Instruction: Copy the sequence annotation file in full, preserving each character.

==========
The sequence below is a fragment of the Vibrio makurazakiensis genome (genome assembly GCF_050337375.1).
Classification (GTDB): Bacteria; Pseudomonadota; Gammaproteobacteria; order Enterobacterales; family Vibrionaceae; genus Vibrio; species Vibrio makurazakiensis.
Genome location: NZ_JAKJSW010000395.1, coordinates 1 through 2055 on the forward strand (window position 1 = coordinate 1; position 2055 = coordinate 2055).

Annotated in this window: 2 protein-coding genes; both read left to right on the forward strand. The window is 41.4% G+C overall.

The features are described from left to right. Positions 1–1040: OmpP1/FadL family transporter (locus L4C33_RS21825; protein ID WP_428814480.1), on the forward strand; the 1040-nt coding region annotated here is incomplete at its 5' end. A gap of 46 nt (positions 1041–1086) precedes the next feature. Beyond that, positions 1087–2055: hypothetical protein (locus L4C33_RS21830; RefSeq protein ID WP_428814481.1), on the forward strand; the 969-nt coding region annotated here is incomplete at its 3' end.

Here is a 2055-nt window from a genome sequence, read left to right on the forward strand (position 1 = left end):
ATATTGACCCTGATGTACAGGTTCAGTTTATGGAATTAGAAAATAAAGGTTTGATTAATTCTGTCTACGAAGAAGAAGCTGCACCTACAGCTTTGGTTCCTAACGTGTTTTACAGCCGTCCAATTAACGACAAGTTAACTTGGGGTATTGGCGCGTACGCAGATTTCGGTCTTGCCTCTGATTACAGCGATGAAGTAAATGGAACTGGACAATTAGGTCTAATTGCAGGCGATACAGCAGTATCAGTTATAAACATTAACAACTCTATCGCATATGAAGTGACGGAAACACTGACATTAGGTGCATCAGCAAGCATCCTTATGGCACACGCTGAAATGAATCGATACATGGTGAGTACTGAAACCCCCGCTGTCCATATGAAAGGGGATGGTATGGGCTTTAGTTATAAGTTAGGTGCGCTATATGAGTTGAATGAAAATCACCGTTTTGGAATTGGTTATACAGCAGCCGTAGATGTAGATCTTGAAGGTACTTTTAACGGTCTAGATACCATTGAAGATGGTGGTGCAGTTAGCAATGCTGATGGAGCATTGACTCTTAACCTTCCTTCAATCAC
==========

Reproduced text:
The sequence below is a fragment of the Vibrio makurazakiensis genome (genome assembly GCF_050337375.1).
Classification (GTDB): Bacteria; Pseudomonadota; Gammaproteobacteria; order Enterobacterales; family Vibrionaceae; genus Vibrio; species Vibrio makurazakiensis.
Genome location: NZ_JAKJSW010000395.1, coordinates 1 through 2055 on the forward strand (window position 1 = coordinate 1; position 2055 = coordinate 2055).

Annotated in this window: 2 protein-coding genes; both read left to right on the forward strand. The window is 41.4% G+C overall.

The features are described from left to right. Positions 1–1040: OmpP1/FadL family transporter (locus L4C33_RS21825; protein ID WP_428814480.1), on the forward strand; the 1040-nt coding region annotated here is incomplete at its 5' end. A gap of 46 nt (positions 1041–1086) precedes the next feature. Beyond that, positions 1087–2055: hypothetical protein (locus L4C33_RS21830; RefSeq protein ID WP_428814481.1), on the forward strand; the 969-nt coding region annotated here is incomplete at its 3' end.

Here is a 2055-nt window from a genome sequence, read left to right on the forward strand (position 1 = left end):
ATATTGACCCTGATGTACAGGTTCAGTTTATGGAATTAGAAAATAAAGGTTTGATTAATTCTGTCTACGAAGAAGAAGCTGCACCTACAGCTTTGGTTCCTAACGTGTTTTACAGCCGTCCAATTAACGACAAGTTAACTTGGGGTATTGGCGCGTACGCAGATTTCGGTCTTGCCTCTGATTACAGCGATGAAGTAAATGGAACTGGACAATTAGGTCTAATTGCAGGCGATACAGCAGTATCAGTTATAAACATTAACAACTCTATCGCATATGAAGTGACGGAAACACTGACATTAGGTGCATCAGCAAGCATCCTTATGGCACACGCTGAAATGAATCGATACATGGTGAGTACTGAAACCCCCGCTGTCCATATGAAAGGGGATGGTATGGGCTTTAGTTATAAGTTAGGTGCGCTATATGAGTTGAATGAAAATCACCGTTTTGGAATTGGTTATACAGCAGCCGTAGATGTAGATCTTGAAGGTACTTTTAACGGTCTAGATACCATTGAAGATGGTGGTGCAGTTAGCAATGCTGATGGAGCATTGACTCTTAACCTTCCTTCAATCAC